As much as I love to explore far-away destinations, my own country the Netherlands also has a lot to offer. My favorite thing to do when traveling is looking for street art, and I heard that Leeuwarden actually has a decent street art scene. After the city’s nomination as European Capital of Culture 2018, the city has become a creative hotspot. So it was about time for me to see what Leeuwarden has to offer.
The miniature people of Leeuwarden
A couple of years ago I wrote a blog post on the miniature paintings of Heerlen, a city in the south of the Netherlands. Heerlen’s tiny art pieces were created by Mexican artist Pablo Delgado and finding them was quite a challenge. They are so small! Well, Leeuwarden has a somewhat similar activity to offer, but with miniature sculptures. The sculptures represent scenes from daily life. Road workers, cyclists, a group of mountaineers, and senior citizens resting on a park bench. Together they are the miniature citizens of Leeuwarden.
Story behind the miniatures
Michel Tilma is the brain behind the works. In 2016 Tilma had to deal with serious health problems and he decided to change his life. He found his passion for photography, specifically miniature photography. He started placing miniature figures on the streets of Leeuwarden and taking photos to capture the scene. First, he removed them right away, but after receiving positive feedback on his photos he decided to leave the sculptures in place. This is how the miniature people became a part of Leeuwarden. Today, there are almost 40 locations to check out.
Find them all with this map
The quest to find the many miniature figures is a fun way to see more of Leeuwarden. All miniature scenes come with a QR code. By scanning the code you can read the story behind it. The QR code is also great for finding the sculptures as they are super small. The QR is easier to spot. Use this map on Google Maps to find all miniature people, or buy a paper map in the city for €1,50.
Street art: murals of Leeuwarden
The art on the streets of Leeuwarden is not just super small, but there are also plenty of large murals to check out. It already starts at the train station. Next to the track, there is a painting of an astronaut and a Japanese elderly woman. Unfortunately, it is not possible to view the work up-close (I tried it), so keep your eyes open when you arrive by train. In the city center, it is worth checking out the Haniasteeg, city hall, and Stadsschouwburg Harmonie. And don’t miss out on the Klanderij car parking. My favorite mural is located here: Recuerdos del Mezcal by artist Tymon de Laat.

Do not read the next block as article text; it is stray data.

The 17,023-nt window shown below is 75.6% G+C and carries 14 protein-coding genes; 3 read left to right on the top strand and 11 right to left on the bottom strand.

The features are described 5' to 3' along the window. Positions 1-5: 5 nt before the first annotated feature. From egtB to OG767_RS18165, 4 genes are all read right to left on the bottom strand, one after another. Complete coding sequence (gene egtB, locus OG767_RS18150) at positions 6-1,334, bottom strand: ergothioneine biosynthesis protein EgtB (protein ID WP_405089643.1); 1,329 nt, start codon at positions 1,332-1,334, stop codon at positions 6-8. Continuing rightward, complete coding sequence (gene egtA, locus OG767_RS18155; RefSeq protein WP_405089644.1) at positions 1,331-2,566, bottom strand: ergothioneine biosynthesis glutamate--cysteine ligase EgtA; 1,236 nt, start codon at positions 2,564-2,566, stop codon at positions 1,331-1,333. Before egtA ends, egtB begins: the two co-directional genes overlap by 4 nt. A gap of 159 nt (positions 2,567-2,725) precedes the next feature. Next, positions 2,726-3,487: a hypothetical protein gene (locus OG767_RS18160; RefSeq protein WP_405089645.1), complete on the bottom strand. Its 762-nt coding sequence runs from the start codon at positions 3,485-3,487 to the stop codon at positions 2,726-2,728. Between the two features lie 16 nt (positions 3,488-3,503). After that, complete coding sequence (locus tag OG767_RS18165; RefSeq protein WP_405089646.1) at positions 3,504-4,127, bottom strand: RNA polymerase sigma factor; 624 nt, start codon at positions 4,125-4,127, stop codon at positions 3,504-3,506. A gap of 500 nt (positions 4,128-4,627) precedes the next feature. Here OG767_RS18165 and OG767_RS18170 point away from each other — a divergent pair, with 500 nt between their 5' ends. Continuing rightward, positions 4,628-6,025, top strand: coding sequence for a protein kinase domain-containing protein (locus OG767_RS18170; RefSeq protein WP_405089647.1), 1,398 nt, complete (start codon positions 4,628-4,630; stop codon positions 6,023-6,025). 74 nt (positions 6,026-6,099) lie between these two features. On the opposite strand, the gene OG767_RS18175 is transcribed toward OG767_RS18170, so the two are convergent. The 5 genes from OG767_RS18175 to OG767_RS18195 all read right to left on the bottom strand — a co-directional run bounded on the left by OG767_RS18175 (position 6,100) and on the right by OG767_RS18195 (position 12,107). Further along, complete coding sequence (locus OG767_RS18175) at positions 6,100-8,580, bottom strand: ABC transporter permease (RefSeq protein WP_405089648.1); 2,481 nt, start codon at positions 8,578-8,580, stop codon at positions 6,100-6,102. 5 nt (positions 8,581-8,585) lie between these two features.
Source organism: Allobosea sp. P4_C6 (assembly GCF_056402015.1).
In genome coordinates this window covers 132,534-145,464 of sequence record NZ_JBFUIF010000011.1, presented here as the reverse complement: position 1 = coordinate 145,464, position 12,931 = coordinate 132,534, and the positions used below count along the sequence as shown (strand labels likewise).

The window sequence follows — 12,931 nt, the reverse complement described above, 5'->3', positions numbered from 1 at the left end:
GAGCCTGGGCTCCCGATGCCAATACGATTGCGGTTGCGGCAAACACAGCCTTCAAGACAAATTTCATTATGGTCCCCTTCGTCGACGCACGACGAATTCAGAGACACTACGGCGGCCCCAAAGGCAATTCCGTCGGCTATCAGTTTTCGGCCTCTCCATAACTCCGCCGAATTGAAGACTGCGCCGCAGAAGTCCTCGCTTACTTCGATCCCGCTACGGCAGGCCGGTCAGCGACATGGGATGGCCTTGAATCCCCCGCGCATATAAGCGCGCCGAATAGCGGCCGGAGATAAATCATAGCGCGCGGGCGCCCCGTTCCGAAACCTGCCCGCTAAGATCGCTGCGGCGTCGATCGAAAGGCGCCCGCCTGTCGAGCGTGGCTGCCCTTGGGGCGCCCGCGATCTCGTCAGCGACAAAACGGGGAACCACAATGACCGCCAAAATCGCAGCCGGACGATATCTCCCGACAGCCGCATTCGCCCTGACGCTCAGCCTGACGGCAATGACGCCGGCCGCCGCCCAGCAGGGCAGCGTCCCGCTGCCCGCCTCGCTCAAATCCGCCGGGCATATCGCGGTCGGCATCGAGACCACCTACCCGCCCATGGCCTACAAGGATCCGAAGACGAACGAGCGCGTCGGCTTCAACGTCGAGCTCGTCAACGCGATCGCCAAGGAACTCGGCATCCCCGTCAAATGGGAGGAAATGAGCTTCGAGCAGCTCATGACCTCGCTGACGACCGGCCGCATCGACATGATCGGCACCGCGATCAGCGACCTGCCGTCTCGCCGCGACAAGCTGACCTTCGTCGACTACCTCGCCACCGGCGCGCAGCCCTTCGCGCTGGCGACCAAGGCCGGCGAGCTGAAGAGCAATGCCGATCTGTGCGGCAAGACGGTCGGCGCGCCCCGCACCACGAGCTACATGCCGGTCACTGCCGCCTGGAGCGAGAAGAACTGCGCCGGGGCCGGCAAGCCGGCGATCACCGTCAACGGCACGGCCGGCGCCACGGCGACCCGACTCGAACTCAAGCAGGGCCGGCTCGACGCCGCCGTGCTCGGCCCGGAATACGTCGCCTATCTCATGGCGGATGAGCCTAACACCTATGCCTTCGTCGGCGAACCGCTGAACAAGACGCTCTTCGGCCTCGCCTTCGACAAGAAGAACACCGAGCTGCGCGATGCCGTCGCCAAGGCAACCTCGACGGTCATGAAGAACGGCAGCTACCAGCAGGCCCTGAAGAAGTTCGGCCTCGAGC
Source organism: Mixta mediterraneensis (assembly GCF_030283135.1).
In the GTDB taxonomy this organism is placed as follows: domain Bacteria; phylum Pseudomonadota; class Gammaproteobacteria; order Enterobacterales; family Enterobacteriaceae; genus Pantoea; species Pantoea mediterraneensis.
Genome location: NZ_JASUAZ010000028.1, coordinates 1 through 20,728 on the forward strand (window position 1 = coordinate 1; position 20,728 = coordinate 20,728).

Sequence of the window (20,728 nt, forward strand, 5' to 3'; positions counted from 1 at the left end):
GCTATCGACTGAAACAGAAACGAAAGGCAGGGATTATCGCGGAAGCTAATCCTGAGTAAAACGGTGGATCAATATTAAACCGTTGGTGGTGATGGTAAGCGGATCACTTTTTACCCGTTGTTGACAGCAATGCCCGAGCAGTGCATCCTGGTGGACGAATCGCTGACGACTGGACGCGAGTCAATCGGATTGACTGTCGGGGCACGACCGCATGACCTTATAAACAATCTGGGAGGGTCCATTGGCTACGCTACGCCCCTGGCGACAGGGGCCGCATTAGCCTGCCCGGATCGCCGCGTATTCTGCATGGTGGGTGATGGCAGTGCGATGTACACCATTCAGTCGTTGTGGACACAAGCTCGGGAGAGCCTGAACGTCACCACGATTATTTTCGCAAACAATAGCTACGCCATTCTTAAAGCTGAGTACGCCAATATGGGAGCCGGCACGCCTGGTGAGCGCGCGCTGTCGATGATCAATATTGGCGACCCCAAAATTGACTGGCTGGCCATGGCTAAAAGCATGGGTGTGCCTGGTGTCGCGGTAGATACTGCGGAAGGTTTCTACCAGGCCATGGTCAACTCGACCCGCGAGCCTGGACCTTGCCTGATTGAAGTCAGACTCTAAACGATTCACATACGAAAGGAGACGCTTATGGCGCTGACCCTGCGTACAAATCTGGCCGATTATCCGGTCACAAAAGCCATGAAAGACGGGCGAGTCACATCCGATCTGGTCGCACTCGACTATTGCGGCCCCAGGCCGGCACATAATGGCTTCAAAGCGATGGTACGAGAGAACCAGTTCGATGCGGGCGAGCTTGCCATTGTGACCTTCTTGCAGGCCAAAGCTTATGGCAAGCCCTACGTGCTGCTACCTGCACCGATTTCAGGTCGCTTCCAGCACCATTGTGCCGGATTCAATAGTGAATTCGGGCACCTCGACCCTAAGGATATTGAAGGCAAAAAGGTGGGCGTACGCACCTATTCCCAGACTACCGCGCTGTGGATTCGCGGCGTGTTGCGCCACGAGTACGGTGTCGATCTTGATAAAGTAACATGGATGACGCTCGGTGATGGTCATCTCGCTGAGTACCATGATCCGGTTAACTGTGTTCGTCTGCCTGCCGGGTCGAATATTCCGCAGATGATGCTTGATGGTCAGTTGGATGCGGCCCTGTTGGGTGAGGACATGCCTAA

Most of the works are the result of the Writer’s Block, a local organization that pushes for more street art, graffiti, and art in the public space. They are not just active in Leeuwarden, but also in other Dutch cities such as Emmen, Harlingen, and Lelystad. Good to know: they run a Leeuwarden Street Art Tour every Sunday at 2 pm. Planning your own little hunt? I recommend using this map of Street Art Cities.
Where to stay: the unique Alibi Hostel – a former prison
Leeuwarden is located in the north of the Netherlands and for many people visiting the city can be quite a trip. I recommend staying the night to make it a bit more relaxed. I can highly recommend staying at Alibi Hostel, located in the former prison Blokhuispoort. The building is completely renovated and now houses a library, a beach bar (with actual sand), and a restaurant. Alibi Hostel is located in the back wing (cell block H) and shares the space with boutique shops. The cells on the ground floor are the shops, the cells on the 1st and 2nd floor are the hostel rooms (dormitories and privates). Sleeping in a prison cell might not sound so great, but I felt it was a unique experience.
Click here for an overview of accommodations in Leeuwarden.
Have you ever visited Leeuwarden? Did you know about the creative side of the city?
This blog post contains affiliate links. If you book something through these links, I earn a small commission without you paying extra for it. You can read more about it in my disclaimer.